QWERTY, letters familiar to any keyboard user, are not usually associated with art or recycling. But for Sarah Frost, those keys are transformed into beautiful installations.
All images courtesy of Sarah Frost and used with permission.What looks from afar like a giant mosaic wall reveals itself on closer inspection to consist of thousands of reused keyboard keys. St. Louis-based artist Sarah Frost is the creative mind behind this massive keyboard wall. She has created several walls to date, with aptly chosen names like Debris and QWERTY. Seen as a whole, they seem like the keys of all the old keyboards we’ve disposed of in the past, amassed and back to remind us of their demise.
Have you ever noticed how certain keys on your keyboard get dirtier than others? Enter, shift and the space bar are perpetually dirty. And, rather than providing a sterile look, Frost has preserved the keys as they are: grimy and worn out, to give her artwork a “real” feel and to reflect on the people who used the keys in the first place. She says about the idea behind it: “It’s interesting to me what these objects say about their users as individuals and as part of a culture… Each key has a unique history and bears the residue of its user — each has been personalized by wear pattern, handwriting, grease marks and even nail polish.” Though Frost’s installations strongly resemble mosaics, the connection was coincidental, as the form and outcome of the artworks were dictated by the material and the space she worked in — being a museum, an art gallery and a hotel, each with their own room structure, texture and atmosphere. Frost explains: “Each piece is site specific, so the design is driven by the characteristics of the space it is in and how the viewer approaches and moves through that space.” There are two obvious questions associated with a project of this scale: how did it get started, and where did the artist get her raw materials from? Talking about how she came to choose old keyboard keys, Frost says: “The keyboards are appealing because they are ubiquitous… [They] are part of a broader exploration. I am interested in cast-off objects that show their history and evidence of use. The keys grew out of an earlier exploration of obsolete communications technology, including materials such as computer mice, SCSI cables and telephone cords.” As suggested earlier, individuality was key (pun intended!) for this project, and to guarantee a good cross-section of computer users, Frost approached many different sources for her materials, including individuals, manufacturing plants, Fortune 500 companies, stockbrokers, small businesses, government offices and even a grocery store chain. The main suppliers were various electronic recyclers, but Frost also got some old keyboards at garage sales and from individuals. It was also intended that the individual quality of each piece of the artwork should disappear from the viewer when looking at the whole. Frost explains: “While this individuality is apparent upon close inspection, on this large scale, it is lost in the overall mass at a distance. The tension between individuals and whole systems is a theme in much of my work.” We could see this becoming the latest in interior design: Instead of mosaic tiles for the walls, why not use old keyboard keys? If you’re inspired to create your own personalized mini artwork out of an old keyboard, just strip off the keys, glue them to boards in the order you want, and you’re done. At least that’s how easy Frost makes it look. Though we’re sure, for an artwork of this magnitude, a lot of hard work and coordination is involved, not to mention a true sense of artistic vision.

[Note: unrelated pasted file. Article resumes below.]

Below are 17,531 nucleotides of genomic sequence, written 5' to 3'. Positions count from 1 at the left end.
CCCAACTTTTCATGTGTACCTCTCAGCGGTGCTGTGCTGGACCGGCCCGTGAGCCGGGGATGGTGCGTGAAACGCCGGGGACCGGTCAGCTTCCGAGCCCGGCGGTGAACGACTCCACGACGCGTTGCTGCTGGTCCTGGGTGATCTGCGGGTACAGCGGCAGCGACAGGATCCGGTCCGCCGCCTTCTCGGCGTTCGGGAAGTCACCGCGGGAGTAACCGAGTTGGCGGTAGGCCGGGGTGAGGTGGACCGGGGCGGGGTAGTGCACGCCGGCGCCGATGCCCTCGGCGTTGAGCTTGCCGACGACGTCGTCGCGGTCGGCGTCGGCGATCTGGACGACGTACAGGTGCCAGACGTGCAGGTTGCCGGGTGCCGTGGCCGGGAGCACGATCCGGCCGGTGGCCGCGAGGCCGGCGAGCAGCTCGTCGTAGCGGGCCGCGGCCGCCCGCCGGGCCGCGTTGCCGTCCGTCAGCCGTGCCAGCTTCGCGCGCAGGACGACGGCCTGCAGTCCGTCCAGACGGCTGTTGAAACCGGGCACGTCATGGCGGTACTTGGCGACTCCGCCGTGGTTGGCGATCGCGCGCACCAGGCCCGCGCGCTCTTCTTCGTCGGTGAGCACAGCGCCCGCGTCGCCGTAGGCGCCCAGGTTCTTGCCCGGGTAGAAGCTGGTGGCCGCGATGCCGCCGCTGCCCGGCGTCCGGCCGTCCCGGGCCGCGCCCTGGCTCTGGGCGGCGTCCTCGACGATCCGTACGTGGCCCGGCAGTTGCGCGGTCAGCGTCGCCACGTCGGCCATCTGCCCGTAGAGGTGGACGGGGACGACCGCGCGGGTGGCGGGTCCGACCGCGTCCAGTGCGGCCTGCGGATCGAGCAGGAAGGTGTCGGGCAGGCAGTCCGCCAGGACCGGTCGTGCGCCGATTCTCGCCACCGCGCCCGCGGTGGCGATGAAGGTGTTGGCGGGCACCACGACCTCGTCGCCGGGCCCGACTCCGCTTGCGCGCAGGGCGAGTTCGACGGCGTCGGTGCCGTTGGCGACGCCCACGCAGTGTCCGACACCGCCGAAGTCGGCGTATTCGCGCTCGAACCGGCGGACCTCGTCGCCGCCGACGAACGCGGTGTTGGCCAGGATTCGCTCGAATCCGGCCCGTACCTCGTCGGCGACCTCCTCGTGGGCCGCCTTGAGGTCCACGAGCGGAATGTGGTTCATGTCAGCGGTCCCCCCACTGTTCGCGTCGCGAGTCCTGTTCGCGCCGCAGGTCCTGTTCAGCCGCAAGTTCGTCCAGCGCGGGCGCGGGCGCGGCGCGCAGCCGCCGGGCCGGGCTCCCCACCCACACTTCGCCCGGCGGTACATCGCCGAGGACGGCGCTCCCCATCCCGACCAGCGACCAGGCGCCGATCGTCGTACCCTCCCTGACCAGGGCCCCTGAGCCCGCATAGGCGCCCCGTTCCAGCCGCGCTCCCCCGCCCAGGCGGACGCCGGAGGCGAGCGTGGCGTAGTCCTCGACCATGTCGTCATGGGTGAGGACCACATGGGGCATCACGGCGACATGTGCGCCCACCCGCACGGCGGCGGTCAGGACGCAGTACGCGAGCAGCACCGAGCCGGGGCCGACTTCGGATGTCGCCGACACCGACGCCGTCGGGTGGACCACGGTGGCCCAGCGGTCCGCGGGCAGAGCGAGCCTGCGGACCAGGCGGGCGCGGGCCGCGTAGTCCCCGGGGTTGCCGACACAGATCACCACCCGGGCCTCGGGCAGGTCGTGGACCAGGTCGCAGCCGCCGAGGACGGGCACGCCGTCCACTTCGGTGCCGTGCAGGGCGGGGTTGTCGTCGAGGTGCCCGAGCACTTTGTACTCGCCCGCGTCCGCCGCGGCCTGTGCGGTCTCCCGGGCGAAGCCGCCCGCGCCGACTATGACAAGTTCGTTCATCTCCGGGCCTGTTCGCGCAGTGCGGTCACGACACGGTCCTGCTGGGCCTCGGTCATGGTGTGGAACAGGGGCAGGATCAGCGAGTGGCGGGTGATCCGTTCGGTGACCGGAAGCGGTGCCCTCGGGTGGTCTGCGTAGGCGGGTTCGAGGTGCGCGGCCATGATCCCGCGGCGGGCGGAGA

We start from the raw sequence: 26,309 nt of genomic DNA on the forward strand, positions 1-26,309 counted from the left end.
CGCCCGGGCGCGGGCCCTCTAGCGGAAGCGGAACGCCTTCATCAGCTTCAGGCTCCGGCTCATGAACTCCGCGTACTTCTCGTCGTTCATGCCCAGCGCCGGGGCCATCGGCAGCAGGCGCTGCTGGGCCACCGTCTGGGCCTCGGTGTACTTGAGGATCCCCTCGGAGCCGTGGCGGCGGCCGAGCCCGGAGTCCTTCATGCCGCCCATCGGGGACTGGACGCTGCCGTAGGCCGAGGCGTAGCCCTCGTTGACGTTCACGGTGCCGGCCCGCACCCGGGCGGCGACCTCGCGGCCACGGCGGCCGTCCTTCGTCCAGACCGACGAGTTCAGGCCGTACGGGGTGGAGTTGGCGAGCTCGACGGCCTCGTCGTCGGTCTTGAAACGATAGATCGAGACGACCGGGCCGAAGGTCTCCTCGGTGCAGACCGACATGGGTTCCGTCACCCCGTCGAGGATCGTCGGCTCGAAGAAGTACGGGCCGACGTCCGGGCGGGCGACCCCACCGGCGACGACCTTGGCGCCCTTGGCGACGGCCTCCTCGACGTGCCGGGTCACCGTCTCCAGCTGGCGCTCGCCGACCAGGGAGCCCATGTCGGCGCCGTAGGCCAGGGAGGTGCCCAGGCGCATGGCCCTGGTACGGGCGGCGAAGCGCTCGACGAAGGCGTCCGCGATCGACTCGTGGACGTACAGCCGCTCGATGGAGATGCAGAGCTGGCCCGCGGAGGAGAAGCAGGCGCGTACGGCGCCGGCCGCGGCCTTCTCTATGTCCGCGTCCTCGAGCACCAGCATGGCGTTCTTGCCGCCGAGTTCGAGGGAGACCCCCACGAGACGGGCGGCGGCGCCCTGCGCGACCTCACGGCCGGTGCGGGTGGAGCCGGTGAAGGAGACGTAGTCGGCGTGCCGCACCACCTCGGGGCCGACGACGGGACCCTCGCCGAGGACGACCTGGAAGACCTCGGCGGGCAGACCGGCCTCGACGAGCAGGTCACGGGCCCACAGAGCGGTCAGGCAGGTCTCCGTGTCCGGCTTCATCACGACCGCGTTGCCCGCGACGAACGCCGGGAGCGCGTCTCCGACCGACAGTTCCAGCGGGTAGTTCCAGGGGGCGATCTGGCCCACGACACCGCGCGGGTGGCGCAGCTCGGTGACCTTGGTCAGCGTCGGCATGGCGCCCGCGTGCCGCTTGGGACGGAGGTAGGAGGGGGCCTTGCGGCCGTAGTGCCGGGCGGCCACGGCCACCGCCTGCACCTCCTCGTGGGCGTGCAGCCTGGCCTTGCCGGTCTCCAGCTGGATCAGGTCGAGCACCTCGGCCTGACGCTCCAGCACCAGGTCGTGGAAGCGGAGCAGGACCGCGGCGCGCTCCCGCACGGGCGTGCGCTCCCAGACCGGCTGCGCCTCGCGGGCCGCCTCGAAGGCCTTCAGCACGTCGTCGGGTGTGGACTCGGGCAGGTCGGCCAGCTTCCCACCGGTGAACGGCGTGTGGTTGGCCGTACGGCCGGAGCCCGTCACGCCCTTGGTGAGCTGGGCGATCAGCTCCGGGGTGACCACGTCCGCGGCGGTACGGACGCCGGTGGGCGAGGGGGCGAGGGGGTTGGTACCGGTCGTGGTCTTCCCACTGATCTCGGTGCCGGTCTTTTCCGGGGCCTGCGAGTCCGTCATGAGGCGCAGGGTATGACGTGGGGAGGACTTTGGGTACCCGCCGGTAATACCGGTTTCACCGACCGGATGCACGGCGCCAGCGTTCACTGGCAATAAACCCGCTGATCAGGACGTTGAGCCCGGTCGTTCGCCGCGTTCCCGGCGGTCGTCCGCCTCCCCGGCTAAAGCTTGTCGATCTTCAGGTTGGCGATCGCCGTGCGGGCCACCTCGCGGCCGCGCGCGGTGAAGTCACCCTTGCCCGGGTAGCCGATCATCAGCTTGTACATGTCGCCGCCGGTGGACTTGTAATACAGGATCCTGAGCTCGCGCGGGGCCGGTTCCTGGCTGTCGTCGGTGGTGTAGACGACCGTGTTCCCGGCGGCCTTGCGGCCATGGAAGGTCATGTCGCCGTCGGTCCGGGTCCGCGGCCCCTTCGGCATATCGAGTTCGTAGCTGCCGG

It’s good to hear that Frost is not tiring of keyboards as yet. She says about her plans: “If the opportunity to work in an exciting space comes along, I can see doing more. Yes, there will come a time when I no longer work with keyboards. But I bet that exploring cast-off objects and forms will continue to engage me for a long time.” Originally from Detroit, Sarah Frost grew up in Rochester, NY, and moved to St. Louis to study. She received her B.F.A. in Painting from Washington University and her M.F.A. in Sculpture from Southern Illinois University in Edwardsville. She has received numerous awards and grants, and her work has been exhibited in solo and group exhibitions. She currently lives and works in St. Louis. More information can be found on Sarah Frost’s website. And if you live in the New York City area, don’t miss her upcoming solo show, Arsenal, running from April 14 to May 14, 2011 at PPOW gallery (511 W. 25th St., #301) in New York City. The opening will be from 6 to 8 p.m. on Thursday, April 14. Special thanks to Sarah Frost for providing information and picture permissions despite being on a tight deadline for her upcoming solo exhibition.